How to Manage Toddler Tantrums the Montessori Way

Toddler tantrums are inevitable, but they don’t have to be constant. Try these 5 strategies to minimize tantrums and get back to enjoying life with your toddler. 

Toddler throwing a tantrum

I still remember my son’s first tantrum. It was equal parts adorable and terrifying. He was just barely a toddler, and he was committed, laying face down, banging his tiny fists on the floor. 

Needless to say, my son’s tantrums didn’t stay so cute. They got bigger and louder and more frequent and I learned that they often couldn’t be stopped once they were underway.

While toddler tantrums can be stressful, inconvenient and exhausting, they are sometimes avoidable.

While these tiny tots are screaming and flailing, it can seem utterly ridiculous, but they are acting this way for a reason and understanding that reason can help to minimize the regularity of their tantrums.

Tantrums are a natural and unavoidable part of toddlerhood, a way for them to release the feelings that they don’t yet know how to express. There are things you can do though to prevent and minimize tantrums so that both you can your child can enjoy your time together.

Here are 5 things you can do when you suspect that your toddler is heading for a tantrum.

1. Identify and Meet Their Physical Needs

Even verbal toddlers are often unable to identify or express their physical needs.

They may be feeling hungry, tired or uncomfortable, and all they know is that something doesn’t feel good.  

This may explain why so many toddler tantrums happen in the evening, inevitably while you’re making dinner.  They’re both tired and hungry and they don’t know how to process these feelings.

You can often prevent these tantrums by helping them meet these needs.  

You may decide to save the hour before nap, when resilience is low, for snuggles and reading books instead of running errands.  

You may try setting out a plate of cut up fruit and vegetables for your tot to snack on while you make dinner so they don’t get ‘hangry’.

It’s amazing how little changes like these can help our toddlers feel good and as a result, make the day go more smoothly.

2. Connect With Them

Toddlers also throw tantrums when they need to connect.

They rely on us to power their emotional reserves. When they feel a strong connection to us, like when you’ve just spent twenty minutes chatting together without any distractions, or when you’ve just spent fifteen minutes running around the backyard together, they are less likely to melt down.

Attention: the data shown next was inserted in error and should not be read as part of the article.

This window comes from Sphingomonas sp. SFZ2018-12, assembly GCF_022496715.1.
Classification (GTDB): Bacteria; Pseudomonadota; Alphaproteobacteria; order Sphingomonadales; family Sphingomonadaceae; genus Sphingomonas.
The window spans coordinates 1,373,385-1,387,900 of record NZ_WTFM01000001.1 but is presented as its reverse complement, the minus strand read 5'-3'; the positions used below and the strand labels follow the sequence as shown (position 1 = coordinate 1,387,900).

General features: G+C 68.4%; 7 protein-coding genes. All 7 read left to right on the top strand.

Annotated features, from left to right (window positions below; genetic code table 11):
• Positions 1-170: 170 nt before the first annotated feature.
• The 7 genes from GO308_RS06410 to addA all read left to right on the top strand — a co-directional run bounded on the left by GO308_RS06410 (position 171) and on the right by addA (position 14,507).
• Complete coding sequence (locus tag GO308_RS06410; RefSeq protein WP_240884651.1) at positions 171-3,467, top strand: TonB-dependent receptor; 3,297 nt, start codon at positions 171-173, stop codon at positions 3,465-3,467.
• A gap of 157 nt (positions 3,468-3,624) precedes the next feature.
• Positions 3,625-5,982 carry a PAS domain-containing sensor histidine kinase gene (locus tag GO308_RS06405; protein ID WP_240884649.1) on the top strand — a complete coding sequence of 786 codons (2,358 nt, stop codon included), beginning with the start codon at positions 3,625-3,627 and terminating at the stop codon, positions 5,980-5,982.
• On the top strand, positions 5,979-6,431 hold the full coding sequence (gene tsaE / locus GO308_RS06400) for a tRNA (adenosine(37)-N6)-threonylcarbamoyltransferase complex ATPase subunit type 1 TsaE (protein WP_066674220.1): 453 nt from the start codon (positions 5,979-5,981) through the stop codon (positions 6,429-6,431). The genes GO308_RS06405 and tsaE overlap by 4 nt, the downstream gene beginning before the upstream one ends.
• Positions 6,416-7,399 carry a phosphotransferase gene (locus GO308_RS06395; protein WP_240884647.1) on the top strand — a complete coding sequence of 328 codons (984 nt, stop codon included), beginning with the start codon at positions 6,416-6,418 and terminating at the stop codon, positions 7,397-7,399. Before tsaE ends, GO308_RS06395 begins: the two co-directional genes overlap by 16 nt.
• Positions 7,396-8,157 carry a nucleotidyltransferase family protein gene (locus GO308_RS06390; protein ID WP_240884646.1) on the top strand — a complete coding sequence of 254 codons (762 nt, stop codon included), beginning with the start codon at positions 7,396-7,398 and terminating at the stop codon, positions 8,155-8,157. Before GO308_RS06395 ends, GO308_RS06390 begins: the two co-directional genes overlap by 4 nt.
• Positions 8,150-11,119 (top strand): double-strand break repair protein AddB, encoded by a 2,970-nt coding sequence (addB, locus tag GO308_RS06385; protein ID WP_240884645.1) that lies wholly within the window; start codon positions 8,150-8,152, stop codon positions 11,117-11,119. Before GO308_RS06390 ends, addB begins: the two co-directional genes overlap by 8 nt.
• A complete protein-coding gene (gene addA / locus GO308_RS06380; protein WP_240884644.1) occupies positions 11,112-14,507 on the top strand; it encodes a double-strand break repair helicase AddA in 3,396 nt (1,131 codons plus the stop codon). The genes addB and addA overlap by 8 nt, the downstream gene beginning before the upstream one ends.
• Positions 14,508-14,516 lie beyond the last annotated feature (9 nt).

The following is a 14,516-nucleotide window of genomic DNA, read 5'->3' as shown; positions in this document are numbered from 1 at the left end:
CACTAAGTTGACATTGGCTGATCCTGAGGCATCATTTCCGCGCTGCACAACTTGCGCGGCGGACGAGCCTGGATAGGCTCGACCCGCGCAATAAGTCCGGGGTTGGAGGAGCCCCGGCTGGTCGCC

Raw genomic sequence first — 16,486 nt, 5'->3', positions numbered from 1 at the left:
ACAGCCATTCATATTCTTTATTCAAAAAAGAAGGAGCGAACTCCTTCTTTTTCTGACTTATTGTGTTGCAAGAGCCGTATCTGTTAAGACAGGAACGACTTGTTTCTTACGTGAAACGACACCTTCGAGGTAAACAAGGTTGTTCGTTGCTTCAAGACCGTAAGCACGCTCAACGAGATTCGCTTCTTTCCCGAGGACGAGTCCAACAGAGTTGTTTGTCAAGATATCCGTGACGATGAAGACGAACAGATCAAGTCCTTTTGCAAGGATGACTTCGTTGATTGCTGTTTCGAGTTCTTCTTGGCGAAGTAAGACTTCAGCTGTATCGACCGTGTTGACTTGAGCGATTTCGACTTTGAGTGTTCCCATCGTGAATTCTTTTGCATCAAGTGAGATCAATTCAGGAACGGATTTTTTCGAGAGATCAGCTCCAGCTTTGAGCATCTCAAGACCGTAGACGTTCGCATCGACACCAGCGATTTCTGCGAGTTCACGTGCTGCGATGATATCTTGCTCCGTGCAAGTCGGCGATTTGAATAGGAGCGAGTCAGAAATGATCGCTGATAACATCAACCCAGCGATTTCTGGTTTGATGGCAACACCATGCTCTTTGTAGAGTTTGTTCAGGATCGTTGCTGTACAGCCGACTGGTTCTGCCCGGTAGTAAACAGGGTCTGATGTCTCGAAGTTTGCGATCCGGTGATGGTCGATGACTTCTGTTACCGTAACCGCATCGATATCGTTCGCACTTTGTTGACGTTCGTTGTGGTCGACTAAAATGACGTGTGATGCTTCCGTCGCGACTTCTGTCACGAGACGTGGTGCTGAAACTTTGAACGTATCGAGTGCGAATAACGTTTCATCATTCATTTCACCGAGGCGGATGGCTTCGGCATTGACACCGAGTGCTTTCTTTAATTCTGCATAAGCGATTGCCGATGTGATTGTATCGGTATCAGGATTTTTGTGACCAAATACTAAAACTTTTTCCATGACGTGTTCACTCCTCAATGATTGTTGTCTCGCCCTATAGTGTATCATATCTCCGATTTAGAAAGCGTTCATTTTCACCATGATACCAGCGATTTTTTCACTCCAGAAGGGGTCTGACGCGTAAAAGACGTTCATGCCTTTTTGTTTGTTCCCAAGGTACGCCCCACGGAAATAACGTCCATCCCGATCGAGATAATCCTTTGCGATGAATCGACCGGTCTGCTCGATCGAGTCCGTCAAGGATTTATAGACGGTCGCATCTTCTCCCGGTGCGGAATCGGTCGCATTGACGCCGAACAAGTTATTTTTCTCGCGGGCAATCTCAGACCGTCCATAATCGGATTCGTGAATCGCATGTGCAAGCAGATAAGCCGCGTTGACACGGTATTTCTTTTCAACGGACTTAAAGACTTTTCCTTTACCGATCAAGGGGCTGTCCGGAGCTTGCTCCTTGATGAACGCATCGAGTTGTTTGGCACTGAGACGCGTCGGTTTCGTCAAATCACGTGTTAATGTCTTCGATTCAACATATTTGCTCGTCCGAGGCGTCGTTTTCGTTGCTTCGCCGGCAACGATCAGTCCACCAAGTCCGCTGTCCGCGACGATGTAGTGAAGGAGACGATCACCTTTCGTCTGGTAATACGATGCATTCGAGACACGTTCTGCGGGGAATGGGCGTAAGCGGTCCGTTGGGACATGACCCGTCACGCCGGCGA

This is especially important to remember if you haven’t seen your child in a while.  

When they return from preschool or you return from a weekend trip, make sure to take a few minutes to reconnect by spending some one-on-one time with them.

3. Give Them Some Power

Toddlers desperately want to assert themselves as individuals, as people separate from you. They want to feel like they have a voice or a say in the important matters in life, like what shirt to wear or whether to drink from the yellow or the green cup.

It’s tempting to get sucked into power struggle after power struggle with these tiny tyrants, but this isn’t fun or productive for anyone.

Offering choices and giving up a little power can go a long way in avoiding tantrums.

Do you really want her to wear her adorable new smocked dress rather than her favorite stained zoo shirt?  Sure, but it is her body and giving her choices about what to wear lets her know that you see that.

Instead, you could say something like, “You really love that zoo shirt. I can’t let you wear that to church because it’s dirty, but you can wear it when we get home. Would you like to wear your blue dress or your yellow dress to church?”

This type of response lets your child know that you recognize how they’re feeling, while still limiting their choices to something you’re comfortable with.

4. Accept the Tantrum

Is accepting a tantrum really a way of preventing tantrums?

YES! Because accepting a tantrum that is already underway and allowing your child to complete the tantrum on their own terms, prevents future tantrums that day.

Can you stop a toddler tantrum midway through?  Sometimes. Some toddlers can be distracted by a snack, a favorite toy or even their favorite song. But this is simply a distraction, not a solution. They’ll have to release the build of up toddler tantrum tensions at some stage, and if you stop a tantrum midway, they’re likely to resume it later.

So if the tantrum occurs when you’re at home, simply accept it. If you can, sit on the floor with them and just be present. They will likely come to you for comfort when they’re done screaming and then you can reconnect.

5. Make Them Laugh

This one may seem out of place, but it really works! Laughter — and I’m talking big full-body belly laughs — releases tension in a similar way to a tantrum. If you can tell your toddler is a little on edge, try joking around with them.  See if you can help them release the pressure by laughing instead of crying.

 

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